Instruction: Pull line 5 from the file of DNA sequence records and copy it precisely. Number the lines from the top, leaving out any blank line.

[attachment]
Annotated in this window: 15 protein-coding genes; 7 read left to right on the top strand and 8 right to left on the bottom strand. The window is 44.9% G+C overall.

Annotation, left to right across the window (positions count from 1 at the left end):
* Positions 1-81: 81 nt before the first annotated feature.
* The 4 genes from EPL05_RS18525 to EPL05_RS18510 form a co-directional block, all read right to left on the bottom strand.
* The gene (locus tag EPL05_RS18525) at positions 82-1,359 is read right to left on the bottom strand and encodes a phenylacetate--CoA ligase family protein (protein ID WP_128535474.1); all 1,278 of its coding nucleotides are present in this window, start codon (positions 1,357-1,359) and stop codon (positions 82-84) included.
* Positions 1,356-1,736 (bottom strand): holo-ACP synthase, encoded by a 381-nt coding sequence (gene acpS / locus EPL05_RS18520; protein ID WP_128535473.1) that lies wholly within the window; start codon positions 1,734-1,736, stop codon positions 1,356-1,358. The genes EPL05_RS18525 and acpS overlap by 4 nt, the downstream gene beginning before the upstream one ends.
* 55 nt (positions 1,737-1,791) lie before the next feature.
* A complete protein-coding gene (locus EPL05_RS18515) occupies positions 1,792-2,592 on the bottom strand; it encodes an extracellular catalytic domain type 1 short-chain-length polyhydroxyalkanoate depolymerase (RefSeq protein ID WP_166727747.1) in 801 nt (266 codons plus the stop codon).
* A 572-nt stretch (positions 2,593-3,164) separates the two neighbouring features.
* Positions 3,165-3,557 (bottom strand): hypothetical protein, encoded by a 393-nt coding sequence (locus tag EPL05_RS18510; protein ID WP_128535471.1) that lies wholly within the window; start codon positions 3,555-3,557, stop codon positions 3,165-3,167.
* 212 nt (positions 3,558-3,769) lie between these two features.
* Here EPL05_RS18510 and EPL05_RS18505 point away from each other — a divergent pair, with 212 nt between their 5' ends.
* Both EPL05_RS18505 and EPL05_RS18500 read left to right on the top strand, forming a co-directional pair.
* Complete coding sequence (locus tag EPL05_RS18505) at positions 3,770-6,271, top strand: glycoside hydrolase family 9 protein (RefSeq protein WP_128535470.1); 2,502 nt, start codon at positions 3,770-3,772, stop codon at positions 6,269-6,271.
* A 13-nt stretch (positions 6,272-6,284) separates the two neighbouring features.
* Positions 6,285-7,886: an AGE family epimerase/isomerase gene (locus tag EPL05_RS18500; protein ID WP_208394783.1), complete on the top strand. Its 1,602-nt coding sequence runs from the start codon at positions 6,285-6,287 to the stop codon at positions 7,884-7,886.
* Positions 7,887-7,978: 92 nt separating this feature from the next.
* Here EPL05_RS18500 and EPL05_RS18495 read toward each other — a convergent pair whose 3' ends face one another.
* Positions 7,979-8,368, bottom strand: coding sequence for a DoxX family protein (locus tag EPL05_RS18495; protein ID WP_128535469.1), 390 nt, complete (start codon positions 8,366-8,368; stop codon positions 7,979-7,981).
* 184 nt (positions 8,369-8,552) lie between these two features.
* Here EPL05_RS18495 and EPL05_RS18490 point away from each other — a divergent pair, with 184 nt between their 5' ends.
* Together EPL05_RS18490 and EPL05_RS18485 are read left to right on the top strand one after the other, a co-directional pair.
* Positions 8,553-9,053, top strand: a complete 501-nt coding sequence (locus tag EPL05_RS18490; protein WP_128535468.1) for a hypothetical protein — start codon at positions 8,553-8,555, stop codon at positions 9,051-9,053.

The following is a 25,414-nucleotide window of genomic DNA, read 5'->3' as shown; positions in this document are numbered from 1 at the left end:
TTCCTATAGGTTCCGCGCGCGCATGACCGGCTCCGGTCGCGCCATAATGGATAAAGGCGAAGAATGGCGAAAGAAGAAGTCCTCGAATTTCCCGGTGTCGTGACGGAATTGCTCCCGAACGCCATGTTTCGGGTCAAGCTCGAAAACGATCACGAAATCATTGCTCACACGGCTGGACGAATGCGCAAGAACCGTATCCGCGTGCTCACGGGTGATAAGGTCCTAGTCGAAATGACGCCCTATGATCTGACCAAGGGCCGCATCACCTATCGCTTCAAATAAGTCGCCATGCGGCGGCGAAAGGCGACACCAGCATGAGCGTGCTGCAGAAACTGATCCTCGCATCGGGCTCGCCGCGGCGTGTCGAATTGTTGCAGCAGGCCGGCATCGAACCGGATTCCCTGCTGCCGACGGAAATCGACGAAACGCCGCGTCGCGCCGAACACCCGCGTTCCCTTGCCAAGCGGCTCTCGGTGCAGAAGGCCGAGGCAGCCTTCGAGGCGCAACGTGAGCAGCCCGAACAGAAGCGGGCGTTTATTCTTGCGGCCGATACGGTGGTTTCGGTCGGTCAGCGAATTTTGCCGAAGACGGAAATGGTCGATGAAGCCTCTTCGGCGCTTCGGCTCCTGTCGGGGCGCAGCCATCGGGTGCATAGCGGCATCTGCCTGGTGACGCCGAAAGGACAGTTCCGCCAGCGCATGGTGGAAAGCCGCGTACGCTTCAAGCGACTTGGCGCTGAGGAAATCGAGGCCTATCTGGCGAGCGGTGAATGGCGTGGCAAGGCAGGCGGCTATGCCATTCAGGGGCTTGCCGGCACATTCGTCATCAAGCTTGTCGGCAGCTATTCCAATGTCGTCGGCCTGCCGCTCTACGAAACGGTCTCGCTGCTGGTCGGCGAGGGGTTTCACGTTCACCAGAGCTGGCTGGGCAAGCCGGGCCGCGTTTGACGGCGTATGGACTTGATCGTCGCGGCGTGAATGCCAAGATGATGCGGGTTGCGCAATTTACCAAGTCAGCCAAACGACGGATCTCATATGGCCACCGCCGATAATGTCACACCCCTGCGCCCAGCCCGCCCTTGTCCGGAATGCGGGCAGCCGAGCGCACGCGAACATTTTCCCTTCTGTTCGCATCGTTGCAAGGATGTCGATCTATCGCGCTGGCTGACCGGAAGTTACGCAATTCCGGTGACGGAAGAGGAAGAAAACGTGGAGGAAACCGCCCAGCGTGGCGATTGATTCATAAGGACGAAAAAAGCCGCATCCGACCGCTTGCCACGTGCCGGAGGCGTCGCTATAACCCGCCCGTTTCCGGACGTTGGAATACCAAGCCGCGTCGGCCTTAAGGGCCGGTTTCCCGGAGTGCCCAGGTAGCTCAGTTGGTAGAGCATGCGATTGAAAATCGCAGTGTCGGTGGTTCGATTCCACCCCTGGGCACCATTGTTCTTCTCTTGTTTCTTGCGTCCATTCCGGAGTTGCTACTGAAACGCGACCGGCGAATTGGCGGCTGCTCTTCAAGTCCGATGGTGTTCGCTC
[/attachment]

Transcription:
* The gene (locus tag EPL05_RS18525) at positions 82-1,359 is read right to left on the bottom strand and encodes a phenylacetate--CoA ligase family protein (protein ID WP_128535474.1); all 1,278 of its coding nucleotides are present in this window, start codon (positions 1,357-1,359) and stop codon (positions 82-84) included.